South Dakota’s Black Hills have magic in them. This wonderland of nature is at once mysterious and easy to access. The old, towering trees will give you strength. The wildlife will charm you.
Quite unlike our norm of arriving in a new place and parking there for two weeks, we bounced around the Rapid City area for nearly a month, camping at a total of five spots.
If I were to structure this travel log like I normally do–campground, activities, food–then I might as well publish it as a book. This time, I’m going to try a shorter form that traces our movements in each area. If you have a question about a specific place, don’t hesitate to leave a comment and I can elaborate for you.
We were in the Black Hills from Aug. 16 to Sept. 8, 2018.
Out of Our Way for Unpredictable National Forest Spot
It was such a long driving day from Medora, ND. I asked Eric to push even farther because I had found a dry camping spot on Campendium that looked gorgeous and peaceful. When we arrived at Long Draw Road in Black Hills National Forest, which required driving through Deadwood and Lead, it was occupied.
If we were a van or maybe a small Class C, we could’ve shared the small loop. But we’re 40-feet.
We were tired, hungry, and grumpy. There was no other parking option anywhere near us. Thankfully, the couple there said we could block them in for the night. The kindness of strangers.
Eric really disliked this spot because it required crossing a culvert of some sort, with a shallow drop on either side. Shallow or no, it would’ve been a disaster if 30,000-pound Meriwether had fallen in.
Though I didn’t think it was too big of a risk, Eric was really stressed as he navigated us into and out of the site. Sorry, love.
On the up side, it was an incredibly gorgeous and secluded spot.
Illegally Parked at the Visitor’s Center
A local business owner I met at Lotus Up Espresso said quite confidently that we could stay overnight at the Lead visitor’s center for up to three nights.
When we arrived at the visitor’s center, we asked in person and they confirmed it was okay with them if we stayed overnight. For the record: don’t stay overnight at Lead visitor’s center. As we were leaving after two nights, a police officer stopped us and said there was no overnight parking. I felt bad, but we had done our due diligence.
Over that weekend when we were blissfully unaware of our guilt, we explored Deadwood’s main street (less than 10 minutes away). It wasn’t quite my scene. Not as kitschy as Tombstone, but still too much for my taste. I did enjoy my flight of local wine at Deadwood Winery.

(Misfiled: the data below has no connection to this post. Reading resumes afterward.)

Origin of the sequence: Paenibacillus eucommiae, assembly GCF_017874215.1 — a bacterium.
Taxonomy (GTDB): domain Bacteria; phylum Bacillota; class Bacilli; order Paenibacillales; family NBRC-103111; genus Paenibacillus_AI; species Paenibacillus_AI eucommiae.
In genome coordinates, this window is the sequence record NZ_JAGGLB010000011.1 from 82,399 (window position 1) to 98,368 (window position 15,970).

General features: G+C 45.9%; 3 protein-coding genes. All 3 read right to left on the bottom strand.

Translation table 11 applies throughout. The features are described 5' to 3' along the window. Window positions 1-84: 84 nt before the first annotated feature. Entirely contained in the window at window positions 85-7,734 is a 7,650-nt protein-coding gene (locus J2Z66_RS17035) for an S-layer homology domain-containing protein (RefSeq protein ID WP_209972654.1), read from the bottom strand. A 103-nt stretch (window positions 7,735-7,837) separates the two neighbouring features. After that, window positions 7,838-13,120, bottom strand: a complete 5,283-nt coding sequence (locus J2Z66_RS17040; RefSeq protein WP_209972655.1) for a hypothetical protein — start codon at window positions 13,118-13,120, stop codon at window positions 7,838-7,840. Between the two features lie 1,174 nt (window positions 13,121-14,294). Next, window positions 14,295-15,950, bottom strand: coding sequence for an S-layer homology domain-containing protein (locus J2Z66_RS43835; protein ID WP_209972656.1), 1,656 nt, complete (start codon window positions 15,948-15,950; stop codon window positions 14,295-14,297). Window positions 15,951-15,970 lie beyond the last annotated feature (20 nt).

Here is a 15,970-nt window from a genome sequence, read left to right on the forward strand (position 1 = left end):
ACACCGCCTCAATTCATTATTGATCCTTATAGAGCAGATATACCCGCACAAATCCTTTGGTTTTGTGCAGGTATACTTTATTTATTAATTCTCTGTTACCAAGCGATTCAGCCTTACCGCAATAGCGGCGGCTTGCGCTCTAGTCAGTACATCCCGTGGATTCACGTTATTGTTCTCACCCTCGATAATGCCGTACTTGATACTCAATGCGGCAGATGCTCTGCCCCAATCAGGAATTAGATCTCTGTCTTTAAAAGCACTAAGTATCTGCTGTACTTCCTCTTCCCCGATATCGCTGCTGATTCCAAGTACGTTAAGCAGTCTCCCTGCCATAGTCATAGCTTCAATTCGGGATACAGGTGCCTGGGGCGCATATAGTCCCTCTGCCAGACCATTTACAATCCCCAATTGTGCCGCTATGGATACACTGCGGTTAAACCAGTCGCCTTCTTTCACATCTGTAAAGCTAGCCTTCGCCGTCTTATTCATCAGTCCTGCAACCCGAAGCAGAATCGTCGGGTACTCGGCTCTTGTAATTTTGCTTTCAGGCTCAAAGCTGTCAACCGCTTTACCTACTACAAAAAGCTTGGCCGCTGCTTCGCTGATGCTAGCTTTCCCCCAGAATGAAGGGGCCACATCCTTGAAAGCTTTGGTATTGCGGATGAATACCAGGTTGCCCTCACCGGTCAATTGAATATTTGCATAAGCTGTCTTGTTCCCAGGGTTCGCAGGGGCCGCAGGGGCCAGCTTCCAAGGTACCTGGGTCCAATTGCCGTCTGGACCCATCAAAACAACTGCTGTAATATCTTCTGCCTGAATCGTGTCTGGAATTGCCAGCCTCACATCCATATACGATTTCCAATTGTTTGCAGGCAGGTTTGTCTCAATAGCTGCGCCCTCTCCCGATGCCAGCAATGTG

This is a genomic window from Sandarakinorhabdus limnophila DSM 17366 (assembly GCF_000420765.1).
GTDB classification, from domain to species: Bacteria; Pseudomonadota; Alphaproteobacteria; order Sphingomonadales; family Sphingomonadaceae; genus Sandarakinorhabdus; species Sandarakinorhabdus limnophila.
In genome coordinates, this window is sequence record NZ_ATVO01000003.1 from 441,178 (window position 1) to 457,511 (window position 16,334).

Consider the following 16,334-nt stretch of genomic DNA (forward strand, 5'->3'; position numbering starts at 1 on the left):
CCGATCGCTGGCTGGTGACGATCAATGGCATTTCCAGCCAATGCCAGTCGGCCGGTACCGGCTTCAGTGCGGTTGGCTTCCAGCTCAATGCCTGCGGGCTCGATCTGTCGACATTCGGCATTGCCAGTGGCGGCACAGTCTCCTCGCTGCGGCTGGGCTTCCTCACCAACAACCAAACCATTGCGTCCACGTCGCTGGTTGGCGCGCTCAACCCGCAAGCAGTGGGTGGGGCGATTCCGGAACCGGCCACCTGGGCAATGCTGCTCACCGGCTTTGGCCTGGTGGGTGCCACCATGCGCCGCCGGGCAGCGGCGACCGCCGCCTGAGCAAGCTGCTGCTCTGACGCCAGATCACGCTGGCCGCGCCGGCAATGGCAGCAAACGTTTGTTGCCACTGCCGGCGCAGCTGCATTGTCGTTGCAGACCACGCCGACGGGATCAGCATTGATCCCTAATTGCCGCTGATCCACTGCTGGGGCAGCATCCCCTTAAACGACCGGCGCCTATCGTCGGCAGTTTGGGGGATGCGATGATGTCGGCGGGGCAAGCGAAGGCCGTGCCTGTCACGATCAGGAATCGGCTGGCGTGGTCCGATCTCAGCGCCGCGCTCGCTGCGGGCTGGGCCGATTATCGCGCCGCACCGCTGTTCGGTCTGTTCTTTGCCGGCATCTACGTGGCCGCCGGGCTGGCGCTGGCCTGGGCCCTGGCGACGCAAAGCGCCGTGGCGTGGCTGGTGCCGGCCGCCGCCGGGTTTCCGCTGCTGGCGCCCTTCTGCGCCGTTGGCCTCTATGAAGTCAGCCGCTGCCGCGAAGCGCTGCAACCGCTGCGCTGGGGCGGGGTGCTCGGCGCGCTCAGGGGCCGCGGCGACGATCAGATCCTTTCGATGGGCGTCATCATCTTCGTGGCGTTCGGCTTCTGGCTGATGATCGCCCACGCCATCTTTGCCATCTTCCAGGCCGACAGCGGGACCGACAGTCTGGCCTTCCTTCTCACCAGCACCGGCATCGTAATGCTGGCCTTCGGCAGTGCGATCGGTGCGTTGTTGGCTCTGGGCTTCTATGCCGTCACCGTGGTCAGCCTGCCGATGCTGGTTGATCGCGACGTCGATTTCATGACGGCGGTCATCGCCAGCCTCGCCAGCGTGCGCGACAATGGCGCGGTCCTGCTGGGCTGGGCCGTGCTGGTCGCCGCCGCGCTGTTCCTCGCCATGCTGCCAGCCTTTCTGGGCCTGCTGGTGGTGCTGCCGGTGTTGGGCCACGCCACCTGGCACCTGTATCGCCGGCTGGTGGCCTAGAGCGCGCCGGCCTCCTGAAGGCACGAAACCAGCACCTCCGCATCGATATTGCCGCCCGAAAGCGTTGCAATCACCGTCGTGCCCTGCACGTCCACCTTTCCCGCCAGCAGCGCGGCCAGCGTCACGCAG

Before we left Deadwood, we had delicious chocolate at a local confectionary called Chubby Chipmunk.
National Park Service Sites to the East
That Saturday was dedicated to Badlands National Park. I wasn’t sure what to expect, and was curious whether it would be basically the same as Theodore Roosevelt National Park. I knew there were rock formations, but wondered how they could compare to the beautiful parks in Utah we’d seen earlier in the year.
But then we got there, and I was reminded that each national park is preserved for a reason. They’re all different, with their own ecosystems, species, and treasured history. Badlands has one of my favorite visitor center films. The cinematography is gorgeous, and I loved the stories of the animal populations that have been restored.
We took a spontaneous detour to Minuteman Missile National Historic Site. It’s only about eight miles north of the Badlands loop. We went there, then came back to finish the drive around the national park.
Though we arrived at Minuteman too late in the day to see the silo, the visitor’s center museum was interesting and impactful. I reflected on how different Minuteman is from other National Park Service sites. It isn’t all about something that took place a long time ago. Rather, it centers around a heavy topic–nuclear proliferation–that continues to be relevant today.
We had to visit Wall Drug Store while we were in the area. I got my 5-cent coffee (it was a little bit more because of the to-go cup). If you’re not familiar with this place, it’s a destination in itself.
Settling in at Ellsworth Air Force Base
After a one-night stay at Walmart in Rapid City, we were able to get a spot at Ellsworth Air Force Base for almost two weeks. The general public can visit South Dakota Air and Space Museum. It’s just outside the base and Caspian absolutely loved it. Admission is free. Gizzi’s Coffee is a local spot right around the corner.
We spent quite a bit of time in central Rapid City. There’s Pure Bean coffee, St. Joe Antiques Mall (we found Caspian a Fisher-Price school bus from 1962), and Roam’n Around outdoor supply store where we picked up some overlanding gear.
Just wandering around and looking at the president statues is a lot of fun. We liked seeing how quickly we could identify all of them.
We hosted an RV Wanderlust meetup at Que Pasa, my favorite local restaurant. The grilled brisket enchilada is awesome and margaritas are half-price from 3-6 p.m. Monday through Friday. The Gyro Hub is another yummy restaurant.
Rambling All Over
Mount Rushmore National Monument
I couldn’t believe how much there was to do in the area. We visited Mount Rushmore twice (don’t miss the fudge!). I’m so glad we made a point of seeing the evening lighting ceremony.